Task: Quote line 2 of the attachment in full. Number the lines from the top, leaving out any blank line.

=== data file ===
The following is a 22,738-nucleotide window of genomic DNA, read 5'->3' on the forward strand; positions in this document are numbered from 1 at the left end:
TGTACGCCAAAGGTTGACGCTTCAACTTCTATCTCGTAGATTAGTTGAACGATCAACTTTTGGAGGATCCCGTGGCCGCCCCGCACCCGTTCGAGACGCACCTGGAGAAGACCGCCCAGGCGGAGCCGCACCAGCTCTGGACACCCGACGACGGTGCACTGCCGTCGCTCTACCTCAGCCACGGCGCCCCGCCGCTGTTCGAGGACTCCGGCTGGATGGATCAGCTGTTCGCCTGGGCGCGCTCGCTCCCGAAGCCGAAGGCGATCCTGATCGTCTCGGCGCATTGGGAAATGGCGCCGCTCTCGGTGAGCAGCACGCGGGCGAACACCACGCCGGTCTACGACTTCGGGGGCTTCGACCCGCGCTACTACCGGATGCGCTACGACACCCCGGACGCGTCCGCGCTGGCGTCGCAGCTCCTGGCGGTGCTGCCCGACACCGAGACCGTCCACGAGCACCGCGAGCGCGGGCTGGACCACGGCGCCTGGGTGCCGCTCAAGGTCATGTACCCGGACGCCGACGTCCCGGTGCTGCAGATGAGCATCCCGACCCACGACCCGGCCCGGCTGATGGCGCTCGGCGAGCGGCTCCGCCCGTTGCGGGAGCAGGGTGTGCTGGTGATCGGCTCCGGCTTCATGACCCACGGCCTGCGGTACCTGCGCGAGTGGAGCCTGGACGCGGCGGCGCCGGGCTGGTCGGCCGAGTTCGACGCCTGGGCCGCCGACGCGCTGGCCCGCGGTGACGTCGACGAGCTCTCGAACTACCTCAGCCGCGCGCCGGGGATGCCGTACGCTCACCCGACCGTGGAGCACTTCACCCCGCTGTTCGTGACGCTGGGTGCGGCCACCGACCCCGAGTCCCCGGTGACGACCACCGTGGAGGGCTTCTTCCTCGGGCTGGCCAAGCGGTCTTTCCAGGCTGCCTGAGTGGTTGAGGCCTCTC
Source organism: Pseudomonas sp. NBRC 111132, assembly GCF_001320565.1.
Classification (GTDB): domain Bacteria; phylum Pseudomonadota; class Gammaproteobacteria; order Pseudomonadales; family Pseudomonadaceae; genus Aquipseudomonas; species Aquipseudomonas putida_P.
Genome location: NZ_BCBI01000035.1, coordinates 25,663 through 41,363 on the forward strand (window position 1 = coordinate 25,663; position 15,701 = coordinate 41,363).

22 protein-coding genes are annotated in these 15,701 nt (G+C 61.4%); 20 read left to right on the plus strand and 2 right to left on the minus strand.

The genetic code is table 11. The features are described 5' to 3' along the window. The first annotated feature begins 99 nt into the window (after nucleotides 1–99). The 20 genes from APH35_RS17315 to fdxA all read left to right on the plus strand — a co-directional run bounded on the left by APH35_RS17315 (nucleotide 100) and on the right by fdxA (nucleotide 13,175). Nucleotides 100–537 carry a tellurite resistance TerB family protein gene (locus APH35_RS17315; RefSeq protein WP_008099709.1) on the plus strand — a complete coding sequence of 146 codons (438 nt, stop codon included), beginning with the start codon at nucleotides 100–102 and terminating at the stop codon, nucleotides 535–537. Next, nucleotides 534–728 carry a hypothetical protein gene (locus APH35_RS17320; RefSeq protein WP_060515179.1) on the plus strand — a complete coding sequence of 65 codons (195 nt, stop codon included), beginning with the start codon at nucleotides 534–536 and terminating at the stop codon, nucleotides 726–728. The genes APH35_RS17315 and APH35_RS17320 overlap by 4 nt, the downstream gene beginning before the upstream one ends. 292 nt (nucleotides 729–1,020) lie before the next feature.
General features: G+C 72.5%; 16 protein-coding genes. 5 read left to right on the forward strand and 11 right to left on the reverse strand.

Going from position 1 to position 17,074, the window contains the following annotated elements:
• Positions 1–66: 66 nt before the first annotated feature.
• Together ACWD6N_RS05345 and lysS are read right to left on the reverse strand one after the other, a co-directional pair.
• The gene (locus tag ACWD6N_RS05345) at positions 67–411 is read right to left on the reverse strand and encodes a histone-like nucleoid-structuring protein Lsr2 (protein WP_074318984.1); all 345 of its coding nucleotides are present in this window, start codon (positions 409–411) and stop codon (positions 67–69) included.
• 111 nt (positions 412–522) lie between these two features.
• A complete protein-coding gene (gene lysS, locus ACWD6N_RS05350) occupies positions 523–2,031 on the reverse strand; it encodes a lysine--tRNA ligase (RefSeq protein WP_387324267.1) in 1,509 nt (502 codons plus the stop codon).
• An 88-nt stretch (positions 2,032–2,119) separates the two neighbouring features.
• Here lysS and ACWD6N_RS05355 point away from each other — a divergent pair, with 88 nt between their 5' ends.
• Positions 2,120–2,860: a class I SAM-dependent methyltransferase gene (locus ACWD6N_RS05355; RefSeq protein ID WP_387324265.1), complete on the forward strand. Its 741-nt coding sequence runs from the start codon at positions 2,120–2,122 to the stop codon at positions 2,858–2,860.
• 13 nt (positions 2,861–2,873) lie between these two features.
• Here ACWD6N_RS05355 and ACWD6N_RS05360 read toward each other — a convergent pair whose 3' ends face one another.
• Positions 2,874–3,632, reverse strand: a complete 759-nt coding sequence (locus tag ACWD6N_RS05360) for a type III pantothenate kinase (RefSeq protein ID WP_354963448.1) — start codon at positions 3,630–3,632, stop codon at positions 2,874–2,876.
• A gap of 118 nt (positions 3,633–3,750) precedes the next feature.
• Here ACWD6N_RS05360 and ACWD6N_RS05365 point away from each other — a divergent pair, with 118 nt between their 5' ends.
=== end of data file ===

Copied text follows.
TGTACGCCAAAGGTTGACGCTTCAACTTCTATCTCGTAGATTAGTTGAACGATCAACTTTTGGAGGATCCCGTGGCCGCCCCGCACCCGTTCGAGACGCACCTGGAGAAGACCGCCCAGGCGGAGCCGCACCAGCTCTGGACACCCGACGACGGTGCACTGCCGTCGCTCTACCTCAGCCACGGCGCCCCGCCGCTGTTCGAGGACTCCGGCTGGATGGATCAGCTGTTCGCCTGGGCGCGCTCGCTCCCGAAGCCGAAGGCGATCCTGATCGTCTCGGCGCATTGGGAAATGGCGCCGCTCTCGGTGAGCAGCACGCGGGCGAACACCACGCCGGTCTACGACTTCGGGGGCTTCGACCCGCGCTACTACCGGATGCGCTACGACACCCCGGACGCGTCCGCGCTGGCGTCGCAGCTCCTGGCGGTGCTGCCCGACACCGAGACCGTCCACGAGCACCGCGAGCGCGGGCTGGACCACGGCGCCTGGGTGCCGCTCAAGGTCATGTACCCGGACGCCGACGTCCCGGTGCTGCAGATGAGCATCCCGACCCACGACCCGGCCCGGCTGATGGCGCTCGGCGAGCGGCTCCGCCCGTTGCGGGAGCAGGGTGTGCTGGTGATCGGCTCCGGCTTCATGACCCACGGCCTGCGGTACCTGCGCGAGTGGAGCCTGGACGCGGCGGCGCCGGGCTGGTCGGCCGAGTTCGACGCCTGGGCCGCCGACGCGCTGGCCCGCGGTGACGTCGACGAGCTCTCGAACTACCTCAGCCGCGCGCCGGGGATGCCGTACGCTCACCCGACCGTGGAGCACTTCACCCCGCTGTTCGTGACGCTGGGTGCGGCCACCGACCCCGAGTCCCCGGTGACGACCACCGTGGAGGGCTTCTTCCTCGGGCTGGCCAAGCGGTCTTTCCAGGCTGCCTGAGTGGTTGAGGCCTCTC